Shredding Scissors

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Shredding-Scissors-SC112- I saw these at a store today and did a double take. I've never heard of shredding scissors but I think they're a great idea. Many of my clients stockpile their shredding until it gets to be a huge pile that they then don't have time to shred. Even when I get them to station the shredder right where they sort mail and paper, they still don't use it all the time. In fact, a lot of them would just as soon tear up paper than feed it through the shredder.

I'm going to start recommending these shears. I can see one really helpful application for them and that's to shred just the personal information on a piece of paper, or the address label on a magazine. Credit card applications, for example, don't need to be completely shredded. You just need to get rid of the identifying information by using the scissors to snip up that little section.

These shears do straight cut only, so they aren't as good for entire sheet shredding as cross-cut shredders because theoretically the strips can be reassembled. However, if you're trying to make some paper fringe to decorate your tiki hut or sushi plate, that feature comes in handy!

Originally posted 2009-06-09 17:33:53. Republished by Blog Post Promoter

Circa Notebook, you gorgeous thing!

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Now that I've got a bee in my bonnet about returning to a paper-based organizing system, I'm finding wonderful paper goods all over the place. Most of them I've never even heard of before (I did already know about the Moleskine cult, though). One stylish and eye-catching number is the Circa notebook from Levenger

The appeal to this system is that it's customizable, rearrangeable on the fly, very flexible and pretty nice eye candy too. I've ouched my fingers in three ring binders too often to put up with them anymore, and I never get good results trying to jam a torn-out sheet of spiral binder paper back into the binder.Notebook

The way the paper stays in is very clever and cool looking and tricky to describe. It was hard to see on the company website, but a post on Lifehacker has lots of close up pictures that really show how it works. Their high paper quality, among other things, makes them quite popular elsewhere on the Internet and many users have multiple books for different tasks.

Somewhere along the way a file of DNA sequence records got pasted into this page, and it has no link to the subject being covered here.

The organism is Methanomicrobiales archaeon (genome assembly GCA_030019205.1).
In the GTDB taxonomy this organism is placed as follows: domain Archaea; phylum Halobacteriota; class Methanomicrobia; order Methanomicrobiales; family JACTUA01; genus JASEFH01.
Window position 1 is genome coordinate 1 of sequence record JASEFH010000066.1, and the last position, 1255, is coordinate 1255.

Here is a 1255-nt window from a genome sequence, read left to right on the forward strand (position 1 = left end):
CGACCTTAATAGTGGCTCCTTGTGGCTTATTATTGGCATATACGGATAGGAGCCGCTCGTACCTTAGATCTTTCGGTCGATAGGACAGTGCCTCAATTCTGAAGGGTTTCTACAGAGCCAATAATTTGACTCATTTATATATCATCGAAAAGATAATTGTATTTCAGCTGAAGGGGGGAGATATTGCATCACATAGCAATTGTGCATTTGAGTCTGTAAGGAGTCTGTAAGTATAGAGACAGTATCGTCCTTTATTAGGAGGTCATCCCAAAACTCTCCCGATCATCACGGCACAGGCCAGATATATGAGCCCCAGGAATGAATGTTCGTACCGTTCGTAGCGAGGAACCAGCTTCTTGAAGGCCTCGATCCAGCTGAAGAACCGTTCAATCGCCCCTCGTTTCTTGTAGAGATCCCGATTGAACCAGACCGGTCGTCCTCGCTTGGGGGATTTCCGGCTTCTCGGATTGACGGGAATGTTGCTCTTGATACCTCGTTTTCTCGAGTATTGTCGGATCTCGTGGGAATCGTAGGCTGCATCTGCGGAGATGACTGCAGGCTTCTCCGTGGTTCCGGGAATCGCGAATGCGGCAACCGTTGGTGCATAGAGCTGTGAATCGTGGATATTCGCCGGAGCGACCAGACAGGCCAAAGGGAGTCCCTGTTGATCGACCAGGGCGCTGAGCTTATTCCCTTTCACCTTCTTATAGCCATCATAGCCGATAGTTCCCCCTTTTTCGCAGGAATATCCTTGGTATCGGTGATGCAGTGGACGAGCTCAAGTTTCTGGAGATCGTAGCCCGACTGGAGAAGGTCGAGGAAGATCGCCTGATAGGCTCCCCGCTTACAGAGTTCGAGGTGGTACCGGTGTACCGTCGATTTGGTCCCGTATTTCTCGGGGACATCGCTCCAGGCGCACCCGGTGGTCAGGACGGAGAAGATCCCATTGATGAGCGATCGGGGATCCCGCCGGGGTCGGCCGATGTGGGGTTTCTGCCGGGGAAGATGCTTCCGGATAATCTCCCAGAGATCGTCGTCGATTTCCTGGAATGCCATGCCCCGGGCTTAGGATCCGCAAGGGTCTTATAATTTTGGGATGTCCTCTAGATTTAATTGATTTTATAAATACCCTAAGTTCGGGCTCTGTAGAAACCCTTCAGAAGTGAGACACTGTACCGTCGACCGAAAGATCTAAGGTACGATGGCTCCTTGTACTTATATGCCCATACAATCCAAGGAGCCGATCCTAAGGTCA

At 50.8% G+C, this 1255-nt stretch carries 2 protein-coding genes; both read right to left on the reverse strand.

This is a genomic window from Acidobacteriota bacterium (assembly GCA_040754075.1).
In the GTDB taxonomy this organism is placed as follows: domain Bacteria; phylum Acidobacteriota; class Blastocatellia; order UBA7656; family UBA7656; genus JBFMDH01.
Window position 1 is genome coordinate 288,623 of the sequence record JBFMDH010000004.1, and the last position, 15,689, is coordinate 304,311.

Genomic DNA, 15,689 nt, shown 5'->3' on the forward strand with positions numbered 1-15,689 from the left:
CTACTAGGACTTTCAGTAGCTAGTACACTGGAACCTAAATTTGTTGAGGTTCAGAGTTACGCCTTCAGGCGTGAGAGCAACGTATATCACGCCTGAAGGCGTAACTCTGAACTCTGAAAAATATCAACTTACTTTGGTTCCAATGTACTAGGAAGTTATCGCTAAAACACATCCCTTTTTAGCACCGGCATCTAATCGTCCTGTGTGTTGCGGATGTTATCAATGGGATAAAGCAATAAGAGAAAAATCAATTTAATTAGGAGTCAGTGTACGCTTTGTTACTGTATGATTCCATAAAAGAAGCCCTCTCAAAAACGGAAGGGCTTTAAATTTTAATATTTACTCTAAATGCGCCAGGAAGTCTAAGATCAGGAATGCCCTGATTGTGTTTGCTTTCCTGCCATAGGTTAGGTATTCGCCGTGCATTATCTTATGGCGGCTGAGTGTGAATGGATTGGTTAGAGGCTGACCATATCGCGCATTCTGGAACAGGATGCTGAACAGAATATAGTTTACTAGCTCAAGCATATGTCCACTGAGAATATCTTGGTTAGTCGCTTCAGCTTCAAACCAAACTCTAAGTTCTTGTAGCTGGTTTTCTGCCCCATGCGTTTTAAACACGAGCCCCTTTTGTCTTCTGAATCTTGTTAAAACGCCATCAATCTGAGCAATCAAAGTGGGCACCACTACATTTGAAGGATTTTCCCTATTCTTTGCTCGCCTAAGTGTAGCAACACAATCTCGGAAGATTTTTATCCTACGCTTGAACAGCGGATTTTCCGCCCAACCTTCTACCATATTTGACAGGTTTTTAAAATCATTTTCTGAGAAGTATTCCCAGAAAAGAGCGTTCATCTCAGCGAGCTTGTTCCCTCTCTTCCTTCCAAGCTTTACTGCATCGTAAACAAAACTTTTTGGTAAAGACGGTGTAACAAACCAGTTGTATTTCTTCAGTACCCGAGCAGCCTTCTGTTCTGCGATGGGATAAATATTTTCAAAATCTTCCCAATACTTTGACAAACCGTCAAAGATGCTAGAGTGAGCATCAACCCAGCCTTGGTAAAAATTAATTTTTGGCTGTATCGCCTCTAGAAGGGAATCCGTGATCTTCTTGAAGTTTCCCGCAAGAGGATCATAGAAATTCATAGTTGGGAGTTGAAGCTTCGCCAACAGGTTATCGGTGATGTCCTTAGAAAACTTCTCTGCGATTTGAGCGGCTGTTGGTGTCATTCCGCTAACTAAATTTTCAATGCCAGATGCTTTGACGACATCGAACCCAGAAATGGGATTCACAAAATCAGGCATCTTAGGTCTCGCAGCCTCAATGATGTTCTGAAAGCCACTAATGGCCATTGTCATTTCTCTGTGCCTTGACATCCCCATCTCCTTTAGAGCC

I love the ease of reordering sheets in this binder. And adding complete new sections wherever you want! I wish I could see one in person but they seem to be available only through Levenger, which has no brick and mortar stores in my area. Still, paper is beckoning me…

Well loved notebook from waffler's photostream.

Originally posted 2012-02-01 21:20:04. Republished by Blog Post Promoter

Warm and cozy piles

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What’s in that pile? Paper, sure, but also bits of your psyche.

Identities that you aspire to. Ones that you want to let go of. Ones that keep following you anyway. There are bits that make you feel guilty or scared or intimidated or just tired. Also; wishes, dreams, hopes and big plans for the future. Powerful paper.

I know I give a lot of advice about piles that doesn’t address this issue at all. So, let me rectify that. When clients ask me how long it will take to organize their office, I say that it depends a lot on how fast they make decisions. Making decisions about paper is the most time consuming simply because a 1/2 inch pile can harbor 40 different decisions to be made.

Decision making is time consuming because of all that stuff in the first paragraph. There’s a layer of pile junk that can be skimmed right off, but the rest needs more attention, more thought, more compassion and sometimes more forgiveness.

I got some inspiration for dealing with my own piles reading Havi’s post about Depiling. If I think of my piles as being warm, cozy nooks for the paper to nap in till I’m ready for it, I feel much more kindhearted toward them, and toward myself.

Originally posted 2011-02-16 17:01:02. Republished by Blog Post Promoter

Yes, You Need an In Box

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What’s the quickest way to clear off your desk? Stuff everything into your in box. That’s where it should have gone first anyway.

Don’t fool yourself that having everything out where you can see it is helping you get things done faster. Stop setting things down on the counter, or the edge of the desk, or on top of the printer until you can get to them. Use one spot, your in box, to collect everything and then go through it every day, or more often if need be.

The beloved Wikipedia has an entry on David Allen that succinctly describes how to use an in box. I don’t think it’s verboten to put things back into the in box, however, if you aren’t ready to decide on them. Such a rule is likely to encourage you to make a separate pile and that would mess up the system. The point is that everything you need to do something about is in that box until you do something about it.

Here are some more in box benefits:

  • You know where things are. If there’s an important piece of paper you haven’t dealt with yet, it’s in there.